Tonight, instead of walking all the way over to Pont Neuf, we grabbed the 76 bus at the Hôtel de Ville stop and rode it to the end of the line. When the driver told us the line was "terminé", we told him we wanted to go to the Birague stop and he very graciously let us stay on. I love the bus drivers in Paris.

Dinner was, of course, at Fontaine Sully. They make a dish they call "Tartiflette Maison", which is, in my humble opinion, cassoulet made with potatoes. It is super delicious.

04 Janvier (Lundi) - I decided I wanted to buy the leather jacket after all, so we bundled up and went out to catch the bus over to rue des Archives. Lordy, it was cold...below freezing. We got off at the Hôtel de Ville stop (everything seems to be right there, doesn't it?) and walked up to the jacket store. It was closed, but the sign on their door stated that they open at 14h00 on Lundi. We walked back to the Open Café and nursed a cup of coffee for forty-five minutes. There was an interesting looking guy seated next to us who kept texting someone, or, at least, constantly checking his phone for messages. A few minutes later, a very cute guy joined him. We learned through listening to their conversation that the cute guy was Italian and was in Paris to complete his studies in pursuit of a PhD. The other guy was an American. The witching hour (14h00) finally arrived and we walked back to Roganel, the jacket store. It was still closed. I remarked to Robb that it was so typically French for them to be closed at the time they were supposed to be open. In better weather I would have waited for them to open, but it was just too cold to do that today, so we took off to get the bus back to the apartment.

Once inside, I swore I was never going out again until the weather warmed up. Of course, that was when we discovered we needed milk.

À la prochaine, mes amis

Sunday, January 03, 2010

Paris Snow 01-02 Janvier 2010

01 Janvier (Vendredi) - We celebrated the advent of 2010, by spending the day doing laundry. It took longer than usual because Robb forgot to reset the machine to dry, and washed everything twice. Well, at least, we're sure it's clean. Dinner at Fontaine Sully. We both had Escalope de Veau avec tagliatelle. I can't get used to the number of people who will brave this weather to sit outside and drink cold beer, just because they can smoke. Yes, it's true, most of the restaurants with outside seating have heaters, and they work very good. But, when that wind decides to crank it up a notch, there's no heater in the world that will keep you warm.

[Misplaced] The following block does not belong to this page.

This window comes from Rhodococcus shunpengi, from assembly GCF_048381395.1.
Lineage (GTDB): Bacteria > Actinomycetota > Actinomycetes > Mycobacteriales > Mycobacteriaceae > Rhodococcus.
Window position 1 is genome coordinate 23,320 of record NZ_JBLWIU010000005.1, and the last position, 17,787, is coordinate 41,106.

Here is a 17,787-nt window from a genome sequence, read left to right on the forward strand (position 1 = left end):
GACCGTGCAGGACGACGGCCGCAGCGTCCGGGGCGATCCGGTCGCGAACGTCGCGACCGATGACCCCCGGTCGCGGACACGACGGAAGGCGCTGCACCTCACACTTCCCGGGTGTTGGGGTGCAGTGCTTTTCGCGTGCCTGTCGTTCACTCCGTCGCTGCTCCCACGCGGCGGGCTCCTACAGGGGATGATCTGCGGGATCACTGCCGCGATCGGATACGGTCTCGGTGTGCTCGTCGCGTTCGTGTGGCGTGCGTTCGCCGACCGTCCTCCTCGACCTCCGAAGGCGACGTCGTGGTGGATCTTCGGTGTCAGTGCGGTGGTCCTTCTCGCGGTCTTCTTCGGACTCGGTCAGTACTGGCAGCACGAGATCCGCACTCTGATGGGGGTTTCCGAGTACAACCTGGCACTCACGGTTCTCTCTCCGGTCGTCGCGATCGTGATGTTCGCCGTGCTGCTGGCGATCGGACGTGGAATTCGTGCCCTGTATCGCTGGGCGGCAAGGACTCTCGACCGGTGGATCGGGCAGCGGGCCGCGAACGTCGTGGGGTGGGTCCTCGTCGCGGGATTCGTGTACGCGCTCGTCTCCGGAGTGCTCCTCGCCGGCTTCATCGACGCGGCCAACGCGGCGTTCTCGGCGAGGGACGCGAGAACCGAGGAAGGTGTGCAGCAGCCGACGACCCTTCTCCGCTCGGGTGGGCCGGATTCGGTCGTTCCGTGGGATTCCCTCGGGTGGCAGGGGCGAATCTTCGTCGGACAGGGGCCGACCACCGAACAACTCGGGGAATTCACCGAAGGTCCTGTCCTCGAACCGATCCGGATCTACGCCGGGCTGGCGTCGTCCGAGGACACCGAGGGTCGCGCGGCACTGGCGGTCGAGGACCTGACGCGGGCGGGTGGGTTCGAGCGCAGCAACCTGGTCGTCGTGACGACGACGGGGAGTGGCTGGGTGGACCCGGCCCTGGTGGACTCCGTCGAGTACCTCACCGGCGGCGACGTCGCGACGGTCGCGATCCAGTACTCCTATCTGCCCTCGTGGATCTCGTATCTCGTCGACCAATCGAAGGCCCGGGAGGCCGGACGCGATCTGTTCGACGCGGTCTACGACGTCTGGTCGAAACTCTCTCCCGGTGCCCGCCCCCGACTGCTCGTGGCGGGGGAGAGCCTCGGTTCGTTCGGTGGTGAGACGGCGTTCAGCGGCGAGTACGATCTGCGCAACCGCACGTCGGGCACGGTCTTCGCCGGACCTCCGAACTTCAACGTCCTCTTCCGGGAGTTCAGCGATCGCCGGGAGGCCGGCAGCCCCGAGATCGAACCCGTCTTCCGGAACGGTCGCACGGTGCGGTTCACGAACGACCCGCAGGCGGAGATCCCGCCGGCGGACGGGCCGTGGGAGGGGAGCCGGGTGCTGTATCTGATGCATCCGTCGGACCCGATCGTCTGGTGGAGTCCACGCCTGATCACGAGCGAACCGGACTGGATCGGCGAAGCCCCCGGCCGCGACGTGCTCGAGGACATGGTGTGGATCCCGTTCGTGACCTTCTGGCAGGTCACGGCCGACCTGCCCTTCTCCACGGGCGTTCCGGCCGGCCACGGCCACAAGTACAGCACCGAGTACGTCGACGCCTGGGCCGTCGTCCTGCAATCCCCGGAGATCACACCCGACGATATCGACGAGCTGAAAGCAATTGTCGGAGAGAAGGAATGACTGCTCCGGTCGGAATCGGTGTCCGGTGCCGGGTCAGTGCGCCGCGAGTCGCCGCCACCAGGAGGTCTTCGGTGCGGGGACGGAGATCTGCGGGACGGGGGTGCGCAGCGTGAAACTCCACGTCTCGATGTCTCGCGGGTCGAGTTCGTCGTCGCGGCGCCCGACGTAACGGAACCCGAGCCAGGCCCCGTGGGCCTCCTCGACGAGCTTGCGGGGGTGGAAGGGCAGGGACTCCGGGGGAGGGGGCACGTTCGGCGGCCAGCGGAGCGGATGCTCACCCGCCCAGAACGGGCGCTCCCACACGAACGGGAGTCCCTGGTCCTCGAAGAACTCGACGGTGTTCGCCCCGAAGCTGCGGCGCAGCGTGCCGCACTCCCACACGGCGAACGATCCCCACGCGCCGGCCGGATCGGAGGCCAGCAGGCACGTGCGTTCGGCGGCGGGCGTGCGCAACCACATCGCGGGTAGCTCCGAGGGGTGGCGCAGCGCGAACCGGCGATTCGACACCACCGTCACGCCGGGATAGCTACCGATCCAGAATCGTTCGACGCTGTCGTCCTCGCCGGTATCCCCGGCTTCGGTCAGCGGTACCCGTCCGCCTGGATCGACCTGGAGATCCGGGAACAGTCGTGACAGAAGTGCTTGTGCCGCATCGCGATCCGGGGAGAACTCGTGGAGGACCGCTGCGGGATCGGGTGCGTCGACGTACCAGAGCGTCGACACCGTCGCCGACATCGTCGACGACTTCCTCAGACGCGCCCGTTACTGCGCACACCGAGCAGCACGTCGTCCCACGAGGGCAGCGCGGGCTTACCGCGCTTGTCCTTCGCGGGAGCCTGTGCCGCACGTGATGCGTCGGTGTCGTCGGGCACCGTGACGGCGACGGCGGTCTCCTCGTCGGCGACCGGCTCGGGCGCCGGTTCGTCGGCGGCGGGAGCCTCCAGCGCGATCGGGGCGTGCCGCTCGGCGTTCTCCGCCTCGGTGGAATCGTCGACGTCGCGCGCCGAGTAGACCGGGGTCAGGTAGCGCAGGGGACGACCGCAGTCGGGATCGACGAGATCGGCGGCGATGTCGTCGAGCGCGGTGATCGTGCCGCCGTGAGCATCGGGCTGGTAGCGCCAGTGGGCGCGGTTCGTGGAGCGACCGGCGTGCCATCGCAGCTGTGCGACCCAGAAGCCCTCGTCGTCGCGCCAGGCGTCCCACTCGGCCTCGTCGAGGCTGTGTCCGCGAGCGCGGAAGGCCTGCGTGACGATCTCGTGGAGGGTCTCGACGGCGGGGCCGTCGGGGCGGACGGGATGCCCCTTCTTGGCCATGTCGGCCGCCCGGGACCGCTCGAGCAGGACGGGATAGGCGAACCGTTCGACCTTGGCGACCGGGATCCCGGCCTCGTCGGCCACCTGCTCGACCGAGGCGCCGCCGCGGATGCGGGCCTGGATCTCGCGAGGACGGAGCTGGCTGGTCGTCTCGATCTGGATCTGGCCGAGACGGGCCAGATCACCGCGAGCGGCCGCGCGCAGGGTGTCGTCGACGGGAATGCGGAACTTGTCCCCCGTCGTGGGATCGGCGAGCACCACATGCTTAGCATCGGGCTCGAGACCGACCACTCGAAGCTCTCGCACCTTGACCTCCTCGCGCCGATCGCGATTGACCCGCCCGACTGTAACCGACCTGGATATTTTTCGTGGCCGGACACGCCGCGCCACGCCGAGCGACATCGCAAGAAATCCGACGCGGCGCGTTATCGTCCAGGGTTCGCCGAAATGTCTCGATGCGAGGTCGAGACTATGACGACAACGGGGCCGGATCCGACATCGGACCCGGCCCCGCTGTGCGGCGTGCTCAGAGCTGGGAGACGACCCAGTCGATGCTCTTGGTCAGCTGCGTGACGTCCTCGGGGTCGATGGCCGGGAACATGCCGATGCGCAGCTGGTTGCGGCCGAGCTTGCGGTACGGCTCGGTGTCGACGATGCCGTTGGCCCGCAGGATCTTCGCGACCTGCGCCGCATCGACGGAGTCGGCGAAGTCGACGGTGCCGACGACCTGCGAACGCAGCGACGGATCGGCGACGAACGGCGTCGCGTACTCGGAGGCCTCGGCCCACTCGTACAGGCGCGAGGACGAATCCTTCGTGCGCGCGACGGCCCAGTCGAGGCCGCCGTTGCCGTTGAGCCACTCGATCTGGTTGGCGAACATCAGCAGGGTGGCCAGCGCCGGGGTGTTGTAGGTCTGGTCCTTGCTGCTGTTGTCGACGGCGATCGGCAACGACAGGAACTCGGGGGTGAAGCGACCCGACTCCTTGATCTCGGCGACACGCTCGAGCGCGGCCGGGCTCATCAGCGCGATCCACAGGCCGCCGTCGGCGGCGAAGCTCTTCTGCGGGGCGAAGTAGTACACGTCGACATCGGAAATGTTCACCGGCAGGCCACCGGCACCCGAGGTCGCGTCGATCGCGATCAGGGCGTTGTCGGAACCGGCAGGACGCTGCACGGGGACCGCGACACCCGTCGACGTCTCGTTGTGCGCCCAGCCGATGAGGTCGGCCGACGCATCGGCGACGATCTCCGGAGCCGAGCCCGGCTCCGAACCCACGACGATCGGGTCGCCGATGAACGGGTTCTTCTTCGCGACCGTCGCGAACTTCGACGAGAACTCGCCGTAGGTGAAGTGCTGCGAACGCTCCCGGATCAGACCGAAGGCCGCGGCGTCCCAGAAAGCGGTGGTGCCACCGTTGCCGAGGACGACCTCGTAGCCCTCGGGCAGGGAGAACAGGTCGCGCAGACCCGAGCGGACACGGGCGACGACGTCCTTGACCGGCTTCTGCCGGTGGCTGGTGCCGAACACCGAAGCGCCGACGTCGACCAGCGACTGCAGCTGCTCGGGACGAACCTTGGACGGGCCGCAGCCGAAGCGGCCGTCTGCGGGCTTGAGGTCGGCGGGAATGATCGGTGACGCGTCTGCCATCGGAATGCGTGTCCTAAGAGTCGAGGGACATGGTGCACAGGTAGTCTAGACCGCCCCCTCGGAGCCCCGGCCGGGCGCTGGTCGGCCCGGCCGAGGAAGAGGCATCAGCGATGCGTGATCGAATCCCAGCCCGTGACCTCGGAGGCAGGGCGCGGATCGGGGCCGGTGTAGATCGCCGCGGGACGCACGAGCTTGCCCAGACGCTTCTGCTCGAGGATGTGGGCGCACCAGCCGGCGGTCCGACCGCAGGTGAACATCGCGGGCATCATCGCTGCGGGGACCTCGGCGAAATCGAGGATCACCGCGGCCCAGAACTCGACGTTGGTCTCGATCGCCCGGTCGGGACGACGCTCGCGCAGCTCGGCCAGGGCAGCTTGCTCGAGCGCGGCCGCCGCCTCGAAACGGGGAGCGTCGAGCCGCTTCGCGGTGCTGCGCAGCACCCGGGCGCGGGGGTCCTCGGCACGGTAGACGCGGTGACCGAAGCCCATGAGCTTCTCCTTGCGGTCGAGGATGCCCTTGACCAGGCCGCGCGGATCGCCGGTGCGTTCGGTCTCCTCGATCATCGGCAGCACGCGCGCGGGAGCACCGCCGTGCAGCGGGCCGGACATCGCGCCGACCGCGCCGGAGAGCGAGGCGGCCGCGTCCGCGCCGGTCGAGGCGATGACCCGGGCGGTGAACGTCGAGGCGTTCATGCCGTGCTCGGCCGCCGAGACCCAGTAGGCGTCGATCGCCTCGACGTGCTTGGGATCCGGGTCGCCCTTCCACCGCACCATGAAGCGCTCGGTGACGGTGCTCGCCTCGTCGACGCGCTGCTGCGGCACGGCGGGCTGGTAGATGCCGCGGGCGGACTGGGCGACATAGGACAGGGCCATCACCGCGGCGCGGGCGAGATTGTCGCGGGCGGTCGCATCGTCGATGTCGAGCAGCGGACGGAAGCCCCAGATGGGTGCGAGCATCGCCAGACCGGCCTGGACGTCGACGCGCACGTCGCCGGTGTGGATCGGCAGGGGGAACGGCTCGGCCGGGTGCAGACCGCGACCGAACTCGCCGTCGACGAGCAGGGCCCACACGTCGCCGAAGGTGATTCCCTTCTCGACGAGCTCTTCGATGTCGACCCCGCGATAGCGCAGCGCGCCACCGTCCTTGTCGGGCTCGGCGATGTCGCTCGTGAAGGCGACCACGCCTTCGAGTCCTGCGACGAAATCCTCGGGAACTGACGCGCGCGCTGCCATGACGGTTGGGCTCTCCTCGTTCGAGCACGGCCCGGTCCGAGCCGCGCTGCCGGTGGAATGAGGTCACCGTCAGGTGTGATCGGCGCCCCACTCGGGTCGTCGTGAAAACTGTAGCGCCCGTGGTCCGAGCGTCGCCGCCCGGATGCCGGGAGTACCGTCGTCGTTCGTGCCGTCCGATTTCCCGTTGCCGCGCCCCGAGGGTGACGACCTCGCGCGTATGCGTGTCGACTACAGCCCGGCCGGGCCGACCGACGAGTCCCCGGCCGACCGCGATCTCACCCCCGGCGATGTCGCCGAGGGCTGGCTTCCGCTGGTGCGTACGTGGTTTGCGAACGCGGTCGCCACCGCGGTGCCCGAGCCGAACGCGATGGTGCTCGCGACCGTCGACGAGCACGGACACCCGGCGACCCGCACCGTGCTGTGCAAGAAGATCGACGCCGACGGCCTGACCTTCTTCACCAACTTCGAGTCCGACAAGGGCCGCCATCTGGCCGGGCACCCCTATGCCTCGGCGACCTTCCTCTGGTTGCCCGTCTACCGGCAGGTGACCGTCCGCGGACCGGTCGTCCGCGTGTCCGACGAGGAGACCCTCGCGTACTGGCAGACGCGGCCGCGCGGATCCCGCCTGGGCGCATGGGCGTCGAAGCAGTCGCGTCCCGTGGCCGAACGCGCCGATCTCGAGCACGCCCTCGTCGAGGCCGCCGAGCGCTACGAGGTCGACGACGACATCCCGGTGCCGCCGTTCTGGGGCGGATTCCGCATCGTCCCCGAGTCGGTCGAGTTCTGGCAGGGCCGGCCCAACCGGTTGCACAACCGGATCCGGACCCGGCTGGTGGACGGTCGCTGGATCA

Just because I felt the need to insert some pictures; here's one of the inside door lock of the apartment. Here are a couple as the bus passed a carnival for kids in Place de la Bastille the other day when we went to Italie2. And just because I have it, a picture of Hôtel de Sully that I took by accident one night while walking back to the apartment. Hôtel de Sully, built in 1625, is the structure for which this section of town is named. It is now the home of the Caisse Nationale des Monuments Historiques et des Sites, which in 2000 became the Centre des Monuments Nationaux. This public body, under the supervision of the Ministry of Culture and Communication, is responsible for the management of historic buildings and monuments in state care, of which there are a bunch.

02 Janvier (Samedi) This is my "man" bag. It really becomes quite handy at times. For instance, in mine I carry an umbrella, a couple of scarves, my copy of Paris Practique, a métro map, métro tickets, a pen, a small notepad, my keys and my camera When we were getting our boarding passes in Miami, Robb left his bag at the counter. He didn't realize it until we got to Paris. Unfortunately, along with his umbrella, he also had several items he needs, including his glasses. He tried calling Air France Lost and Found but got no real answer. We plan to stop and check it once we return to Miami on Friday.

For those who didn't get to Paris, or didn't get to la Tour Eiffel (like us), you can see what the frozen people saw here: http://31decembreaparis.com/